Looking for some answers regarding Bronciectisis

Posted , 3 users are following.

Hi, wondered if anyone could help me with some questions,

I'm Simon 33, 

I got diagnosed with bronciectisis a year ago after 12 months of chest infections, they diagnosed me with a special machine which scanned my lungs. 

My question is, all my life up untill now I have had the odd (more than normal people chest infection) aswell as asthma, but untill last year I never coughed up mucus daily as I do now,

Do you think this is a late development of bronciectisis or is it that I have always had it and it has just got progressively worse?


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13 Replies

  • Posted

    Hello Simon, it's a tricky one really, yes maybe you weren't diagnosed early enough and had it for a while. Is your mucus easy to bring up and what colour is it. 
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    • Posted

      Hi, well i didn't use too have it every single day, but now I have some every day, it's usually clear because I do my clearence daily, before that I was getting a lot of infections. My Scan showed widened airways. Tests showed no CF which is a relief, just seems odd how it's just gone from occasional chestyness to mucus daily. sad
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  • Posted

    The cause of bronchiectasis is often hard to pin down. For about half of  all patients it's clearly a particular damaging infection (e.g. TB) or something that had physically got stuck in the lungs and damaged them. But for about half there is a collective shrug of the shoulders and it is 'idiopathic' - or, in English, 'we don't know, just one of those things.'

    The classic definition of bronchiectasis is as a vicious circle. Infection leads to inflammation leads to damage to structure of the lung leads to inflammation and infection and... 

    The normal structure of the lungs is 'designed' to keep bugs out of the lower lung. So damage to the physical shape, or damage to the little hairs  that line the tubes and help bring inhaled stuff up to be coughed out can cause infections. Also a possible problem is an over production of the mucus or poor clearance of the mucus (like in cystic fibrosis).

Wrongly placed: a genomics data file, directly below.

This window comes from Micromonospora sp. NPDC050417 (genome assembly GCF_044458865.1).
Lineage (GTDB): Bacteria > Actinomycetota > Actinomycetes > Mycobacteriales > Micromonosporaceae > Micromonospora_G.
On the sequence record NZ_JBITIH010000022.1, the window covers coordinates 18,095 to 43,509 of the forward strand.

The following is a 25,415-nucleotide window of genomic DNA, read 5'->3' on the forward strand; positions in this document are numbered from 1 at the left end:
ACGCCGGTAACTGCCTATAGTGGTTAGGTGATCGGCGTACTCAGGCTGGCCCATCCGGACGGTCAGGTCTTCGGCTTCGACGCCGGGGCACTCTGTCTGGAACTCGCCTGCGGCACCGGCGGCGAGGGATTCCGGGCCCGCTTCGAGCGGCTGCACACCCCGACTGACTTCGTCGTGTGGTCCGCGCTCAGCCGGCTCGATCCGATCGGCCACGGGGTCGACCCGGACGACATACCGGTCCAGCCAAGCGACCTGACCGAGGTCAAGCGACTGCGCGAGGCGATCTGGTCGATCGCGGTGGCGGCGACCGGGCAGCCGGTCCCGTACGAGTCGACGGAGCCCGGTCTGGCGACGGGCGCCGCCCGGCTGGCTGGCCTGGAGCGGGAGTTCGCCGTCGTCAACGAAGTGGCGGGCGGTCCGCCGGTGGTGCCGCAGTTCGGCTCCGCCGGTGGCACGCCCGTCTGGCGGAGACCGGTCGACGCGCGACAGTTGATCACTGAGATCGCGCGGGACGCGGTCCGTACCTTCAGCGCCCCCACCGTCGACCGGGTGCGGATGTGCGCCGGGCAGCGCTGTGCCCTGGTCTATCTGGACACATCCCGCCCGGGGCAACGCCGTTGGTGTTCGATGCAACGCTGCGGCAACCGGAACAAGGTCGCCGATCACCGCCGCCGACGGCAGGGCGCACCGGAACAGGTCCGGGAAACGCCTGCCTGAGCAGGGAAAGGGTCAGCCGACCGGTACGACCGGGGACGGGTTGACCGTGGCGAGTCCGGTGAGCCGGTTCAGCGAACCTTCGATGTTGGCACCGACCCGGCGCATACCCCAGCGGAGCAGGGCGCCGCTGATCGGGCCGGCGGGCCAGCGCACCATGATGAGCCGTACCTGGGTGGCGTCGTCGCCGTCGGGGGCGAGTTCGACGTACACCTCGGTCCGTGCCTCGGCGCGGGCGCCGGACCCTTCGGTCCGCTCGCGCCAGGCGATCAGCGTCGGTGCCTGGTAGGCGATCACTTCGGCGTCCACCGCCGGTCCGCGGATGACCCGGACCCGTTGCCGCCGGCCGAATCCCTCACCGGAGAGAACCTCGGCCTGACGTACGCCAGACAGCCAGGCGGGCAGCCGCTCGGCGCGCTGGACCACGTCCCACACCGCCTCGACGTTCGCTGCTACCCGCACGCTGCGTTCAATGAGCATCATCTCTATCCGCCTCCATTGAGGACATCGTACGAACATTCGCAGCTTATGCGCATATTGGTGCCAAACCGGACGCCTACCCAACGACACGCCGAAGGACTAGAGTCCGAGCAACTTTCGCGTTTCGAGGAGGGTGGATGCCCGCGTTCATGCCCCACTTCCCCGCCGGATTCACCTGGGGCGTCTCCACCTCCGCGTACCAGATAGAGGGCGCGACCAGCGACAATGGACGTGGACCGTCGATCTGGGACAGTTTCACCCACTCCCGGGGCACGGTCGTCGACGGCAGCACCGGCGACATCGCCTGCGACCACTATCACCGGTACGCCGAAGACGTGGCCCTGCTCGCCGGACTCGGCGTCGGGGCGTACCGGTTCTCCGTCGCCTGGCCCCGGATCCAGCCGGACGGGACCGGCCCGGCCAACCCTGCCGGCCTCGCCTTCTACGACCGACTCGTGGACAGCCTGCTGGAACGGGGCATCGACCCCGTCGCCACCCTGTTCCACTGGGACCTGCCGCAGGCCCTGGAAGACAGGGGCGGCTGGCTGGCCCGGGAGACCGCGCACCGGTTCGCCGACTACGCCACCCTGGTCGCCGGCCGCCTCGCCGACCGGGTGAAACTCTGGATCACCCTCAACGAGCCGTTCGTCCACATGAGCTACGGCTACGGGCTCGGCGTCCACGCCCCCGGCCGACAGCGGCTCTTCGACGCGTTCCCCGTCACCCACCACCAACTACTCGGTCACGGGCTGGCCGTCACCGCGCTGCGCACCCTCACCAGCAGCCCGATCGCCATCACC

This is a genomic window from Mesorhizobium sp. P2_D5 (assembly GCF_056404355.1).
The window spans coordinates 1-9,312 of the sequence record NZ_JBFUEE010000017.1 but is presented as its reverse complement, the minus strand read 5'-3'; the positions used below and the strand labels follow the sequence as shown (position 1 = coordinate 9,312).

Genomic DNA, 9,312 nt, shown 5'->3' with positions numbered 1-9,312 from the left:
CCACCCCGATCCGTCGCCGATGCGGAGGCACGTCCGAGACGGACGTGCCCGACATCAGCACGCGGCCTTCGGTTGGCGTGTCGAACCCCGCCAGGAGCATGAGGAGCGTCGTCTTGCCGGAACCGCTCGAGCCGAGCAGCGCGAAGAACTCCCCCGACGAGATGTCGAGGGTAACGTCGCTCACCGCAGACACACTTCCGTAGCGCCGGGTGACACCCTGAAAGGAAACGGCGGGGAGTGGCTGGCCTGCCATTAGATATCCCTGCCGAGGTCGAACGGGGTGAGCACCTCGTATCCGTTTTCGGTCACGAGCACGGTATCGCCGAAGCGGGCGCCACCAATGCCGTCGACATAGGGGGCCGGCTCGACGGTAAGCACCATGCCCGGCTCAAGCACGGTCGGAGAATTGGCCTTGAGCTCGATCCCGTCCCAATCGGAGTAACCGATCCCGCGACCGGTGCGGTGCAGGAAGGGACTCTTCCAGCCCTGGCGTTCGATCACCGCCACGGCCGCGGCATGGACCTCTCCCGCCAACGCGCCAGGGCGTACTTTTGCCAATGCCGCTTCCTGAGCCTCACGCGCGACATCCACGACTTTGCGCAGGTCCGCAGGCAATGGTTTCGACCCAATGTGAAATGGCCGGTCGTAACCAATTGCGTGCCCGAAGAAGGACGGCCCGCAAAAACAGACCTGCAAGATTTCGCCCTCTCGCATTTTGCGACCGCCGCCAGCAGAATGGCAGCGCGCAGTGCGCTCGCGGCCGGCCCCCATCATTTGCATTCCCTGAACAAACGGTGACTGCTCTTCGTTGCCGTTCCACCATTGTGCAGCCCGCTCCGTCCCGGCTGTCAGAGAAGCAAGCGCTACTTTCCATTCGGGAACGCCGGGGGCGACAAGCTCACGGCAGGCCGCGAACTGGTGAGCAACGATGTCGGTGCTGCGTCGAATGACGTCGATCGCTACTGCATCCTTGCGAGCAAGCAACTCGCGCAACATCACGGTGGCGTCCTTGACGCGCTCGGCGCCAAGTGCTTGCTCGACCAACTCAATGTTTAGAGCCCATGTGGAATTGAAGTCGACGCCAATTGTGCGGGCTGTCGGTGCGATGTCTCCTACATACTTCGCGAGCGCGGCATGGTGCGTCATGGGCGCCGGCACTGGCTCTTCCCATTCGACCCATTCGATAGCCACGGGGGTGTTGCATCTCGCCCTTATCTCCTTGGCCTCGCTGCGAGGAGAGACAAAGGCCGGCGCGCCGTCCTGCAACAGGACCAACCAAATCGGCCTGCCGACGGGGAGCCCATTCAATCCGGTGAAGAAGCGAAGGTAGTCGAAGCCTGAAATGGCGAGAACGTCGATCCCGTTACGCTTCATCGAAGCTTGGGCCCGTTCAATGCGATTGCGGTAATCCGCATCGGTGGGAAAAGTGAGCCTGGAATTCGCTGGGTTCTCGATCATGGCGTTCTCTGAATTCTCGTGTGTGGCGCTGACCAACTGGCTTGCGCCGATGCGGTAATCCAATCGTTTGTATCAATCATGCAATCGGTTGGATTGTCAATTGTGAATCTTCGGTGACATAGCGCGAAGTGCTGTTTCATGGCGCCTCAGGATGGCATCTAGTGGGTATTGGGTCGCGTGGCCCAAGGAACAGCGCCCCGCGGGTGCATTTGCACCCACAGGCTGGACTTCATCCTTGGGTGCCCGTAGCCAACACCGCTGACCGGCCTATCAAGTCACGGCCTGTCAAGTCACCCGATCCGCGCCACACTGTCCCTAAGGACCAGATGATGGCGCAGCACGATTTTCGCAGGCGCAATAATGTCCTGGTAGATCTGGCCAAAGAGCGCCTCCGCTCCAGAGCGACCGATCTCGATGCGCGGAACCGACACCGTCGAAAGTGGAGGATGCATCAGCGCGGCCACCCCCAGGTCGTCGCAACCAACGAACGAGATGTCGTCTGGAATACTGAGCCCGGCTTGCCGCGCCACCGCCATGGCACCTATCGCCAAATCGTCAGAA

All of these things can lead to mucus collecting and acting as a perfect breeding ground for bugs.

    Note from the above you can see that inflammation is important. Asthma is inflammation. Unsurprisingly about half of all Bx sufferers have asthma.

    So to answer your question. Bronchiectasis could be regarded as sometimes the end stage of a lot of infections and asthma. It's a progressive vicious circle that hit a 'tipping point'.

    The next question is why you have had all these infections and asthma. Was it a problem in the immune system? A problem in the structure of the lung etc etc. 

    The thing is - and it's not a very satisfactory answer - it generally doesn't matter. There are certain things that they will test for which could indicate an underlying problem that needs to be treated as well (I suspect they will hit the asthma quite hard), but it doesn't alter the fact that your lungs are damaged and you need to be treated for Bx.

    The aim is to stop any further progressive damage. Basically to break the vicious circle. So hence the clearing of the chest, the anti inflammatory inhalers, prophylactic antibis etc.

    Hope that helps.

    Stay well, good luck


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    • Posted

      Thankyou so much

      That actually made a lot of sence too me. The struggle now is too keep my chest clear and stop any infections occuring which so far I think I am doing as my mucus is clearish.. What a condition, tires me out aswell.

      Thankyou for the advice, I think maybe the damage from the infections from the asthma as a child may be the culprut then? rolleyes or maybe I always had it and it has progressively spread.


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  • Posted

    If your mucus is clear, that's a very good sign. Chest Heart & Stroke Scotland had a very good little leaflet " living with bronchiectasis". Recommend it- it's very clear and also has a mucus color chat. Good for checking how you are doing?


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